Discovering Bruckner

Last Blog | Index | Next Blog


19 January 2020

There are several different algorithms I always apply when visiting a new city:

  • Find a mountain by the city and run up it,
  • And/Or a waterfront through the city and run along it,
  • And/Or a race to do while I'm there.
  • Talk to people and pick their brains about the town.
  • Attend a festival,
  • And/Or a sporting event,
  • And/Or the symphony.

The last two are kinda new, so I wasn't applying them yet when I moved to Bergen. Ergo I haven't been to as many sporting events or symphonies here as I have in other cities, because to some degree I've stopped exploring Bergen. It's where I live, so I know everything there is to know about it, right? Not really.

This year I've decided to make an effort to get more involved with more cultural things around town. In particular this week I treated myself to the symphony because I heard they were playing Beethoven. To prepare I also studied up on Anton Bruckner, whose work was also being performed last Thursday night. I had never heard of Bruckner. He was a late 19th century Austrian composer who worked in Vienna, like Beethoven had earlier. As the conductor so aptly put it before the performance, his symphonies were his children because he had none (being dedicated to his music). He reworked them again and again, so they grew with him. The version of his 4th symphony performed turned out to be rather different than the one I'd been listening to to prepare. And I have to say I love both!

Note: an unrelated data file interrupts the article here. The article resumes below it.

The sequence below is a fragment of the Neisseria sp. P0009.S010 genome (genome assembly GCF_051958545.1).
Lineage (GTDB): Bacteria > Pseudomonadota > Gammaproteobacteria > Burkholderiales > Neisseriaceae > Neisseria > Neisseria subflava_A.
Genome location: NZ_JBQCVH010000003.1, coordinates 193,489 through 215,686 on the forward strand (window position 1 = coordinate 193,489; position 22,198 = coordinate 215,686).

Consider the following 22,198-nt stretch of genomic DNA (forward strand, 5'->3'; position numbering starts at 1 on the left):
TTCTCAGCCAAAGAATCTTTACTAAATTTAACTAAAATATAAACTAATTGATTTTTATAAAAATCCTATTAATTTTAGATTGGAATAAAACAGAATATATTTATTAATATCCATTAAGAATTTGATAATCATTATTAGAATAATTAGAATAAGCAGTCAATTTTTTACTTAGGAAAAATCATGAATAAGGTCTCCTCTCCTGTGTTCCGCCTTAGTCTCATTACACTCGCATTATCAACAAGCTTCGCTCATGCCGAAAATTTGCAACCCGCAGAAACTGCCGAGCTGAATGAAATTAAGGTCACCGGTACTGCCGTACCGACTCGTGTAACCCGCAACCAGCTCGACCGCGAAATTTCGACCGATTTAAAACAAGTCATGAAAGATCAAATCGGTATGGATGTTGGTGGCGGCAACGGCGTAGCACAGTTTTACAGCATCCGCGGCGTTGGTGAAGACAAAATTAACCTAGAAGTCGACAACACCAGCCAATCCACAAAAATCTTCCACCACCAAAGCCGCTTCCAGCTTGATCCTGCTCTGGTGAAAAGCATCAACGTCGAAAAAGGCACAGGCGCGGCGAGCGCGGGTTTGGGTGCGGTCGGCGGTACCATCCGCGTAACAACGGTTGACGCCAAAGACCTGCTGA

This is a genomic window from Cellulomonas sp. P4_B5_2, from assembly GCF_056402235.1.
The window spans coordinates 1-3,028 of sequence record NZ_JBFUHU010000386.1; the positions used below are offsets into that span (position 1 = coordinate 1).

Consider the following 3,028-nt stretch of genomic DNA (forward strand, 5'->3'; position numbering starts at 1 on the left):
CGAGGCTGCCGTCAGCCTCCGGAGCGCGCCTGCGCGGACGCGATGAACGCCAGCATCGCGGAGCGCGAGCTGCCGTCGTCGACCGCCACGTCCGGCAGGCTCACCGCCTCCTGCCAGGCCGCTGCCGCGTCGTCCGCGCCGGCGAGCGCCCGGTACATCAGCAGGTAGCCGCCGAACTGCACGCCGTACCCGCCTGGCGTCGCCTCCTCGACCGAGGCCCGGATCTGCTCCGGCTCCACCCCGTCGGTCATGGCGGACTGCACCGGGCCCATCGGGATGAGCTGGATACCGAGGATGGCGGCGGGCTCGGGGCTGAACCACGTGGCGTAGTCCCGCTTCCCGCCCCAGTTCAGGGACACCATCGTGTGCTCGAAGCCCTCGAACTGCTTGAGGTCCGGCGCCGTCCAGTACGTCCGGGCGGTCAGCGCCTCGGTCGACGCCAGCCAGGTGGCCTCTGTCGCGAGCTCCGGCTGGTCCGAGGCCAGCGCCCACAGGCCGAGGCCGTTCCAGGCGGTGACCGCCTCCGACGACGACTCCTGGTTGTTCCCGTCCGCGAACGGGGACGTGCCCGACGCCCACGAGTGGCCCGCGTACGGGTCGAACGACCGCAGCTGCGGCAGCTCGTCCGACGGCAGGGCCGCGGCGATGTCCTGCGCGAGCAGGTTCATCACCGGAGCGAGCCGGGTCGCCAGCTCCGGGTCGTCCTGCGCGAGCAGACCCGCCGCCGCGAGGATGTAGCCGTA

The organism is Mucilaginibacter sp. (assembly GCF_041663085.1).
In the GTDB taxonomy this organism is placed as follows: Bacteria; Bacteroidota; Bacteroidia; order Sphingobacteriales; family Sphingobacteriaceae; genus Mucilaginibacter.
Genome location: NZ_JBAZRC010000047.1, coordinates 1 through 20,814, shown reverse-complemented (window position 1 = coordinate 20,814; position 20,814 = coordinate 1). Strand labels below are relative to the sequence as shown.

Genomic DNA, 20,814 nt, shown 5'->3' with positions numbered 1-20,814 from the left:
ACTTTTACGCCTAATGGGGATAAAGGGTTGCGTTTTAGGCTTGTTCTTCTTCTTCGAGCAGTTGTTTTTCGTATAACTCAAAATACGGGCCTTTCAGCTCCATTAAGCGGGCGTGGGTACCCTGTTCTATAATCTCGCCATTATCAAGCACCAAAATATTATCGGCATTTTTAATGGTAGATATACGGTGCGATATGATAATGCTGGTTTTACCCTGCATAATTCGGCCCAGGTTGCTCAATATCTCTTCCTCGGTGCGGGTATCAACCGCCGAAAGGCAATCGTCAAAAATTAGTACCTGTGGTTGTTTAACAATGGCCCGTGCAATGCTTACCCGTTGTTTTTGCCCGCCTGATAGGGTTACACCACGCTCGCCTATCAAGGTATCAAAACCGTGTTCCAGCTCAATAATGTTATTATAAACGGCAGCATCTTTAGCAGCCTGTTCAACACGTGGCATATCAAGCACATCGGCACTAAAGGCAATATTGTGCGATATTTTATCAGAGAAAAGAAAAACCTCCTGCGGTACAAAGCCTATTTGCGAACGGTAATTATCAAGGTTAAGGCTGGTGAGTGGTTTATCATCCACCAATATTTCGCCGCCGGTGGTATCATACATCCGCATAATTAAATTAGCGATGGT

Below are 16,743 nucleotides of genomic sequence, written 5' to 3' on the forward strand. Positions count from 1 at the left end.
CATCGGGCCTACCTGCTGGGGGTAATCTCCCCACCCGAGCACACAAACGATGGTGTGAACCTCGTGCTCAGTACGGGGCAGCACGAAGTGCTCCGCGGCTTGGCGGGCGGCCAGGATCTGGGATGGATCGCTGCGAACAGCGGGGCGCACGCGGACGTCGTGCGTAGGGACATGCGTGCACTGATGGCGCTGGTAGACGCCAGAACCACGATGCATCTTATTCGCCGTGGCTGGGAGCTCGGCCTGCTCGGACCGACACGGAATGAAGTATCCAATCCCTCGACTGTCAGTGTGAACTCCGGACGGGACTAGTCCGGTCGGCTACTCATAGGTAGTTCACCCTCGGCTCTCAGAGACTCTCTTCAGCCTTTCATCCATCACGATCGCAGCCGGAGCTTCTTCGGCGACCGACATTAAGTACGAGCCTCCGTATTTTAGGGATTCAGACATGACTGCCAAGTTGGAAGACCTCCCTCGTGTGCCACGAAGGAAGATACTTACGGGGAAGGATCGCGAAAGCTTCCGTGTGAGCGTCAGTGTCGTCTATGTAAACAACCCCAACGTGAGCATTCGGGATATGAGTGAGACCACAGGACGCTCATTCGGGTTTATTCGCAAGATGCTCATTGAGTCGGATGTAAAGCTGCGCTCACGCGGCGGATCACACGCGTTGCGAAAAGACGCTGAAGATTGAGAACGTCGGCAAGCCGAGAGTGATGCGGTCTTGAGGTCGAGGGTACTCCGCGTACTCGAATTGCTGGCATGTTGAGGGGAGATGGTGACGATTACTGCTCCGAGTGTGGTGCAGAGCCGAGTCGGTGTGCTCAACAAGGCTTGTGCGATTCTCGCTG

If you've never heard Bruckner before, his work is everything one expects from 19th century Mitteleuropa. Composition par excellence.

View this post on Instagram

Klar for en kveld av Beethoven og Bruckner!

A post shared by Bradley Wogsland (@wogsland) on

Last Blog | Index | Next Blog


This file last modified 19 January 2020 by Bradley James Wogsland.

Copyright © 2020 Bradley James Wogsland. All rights reserved.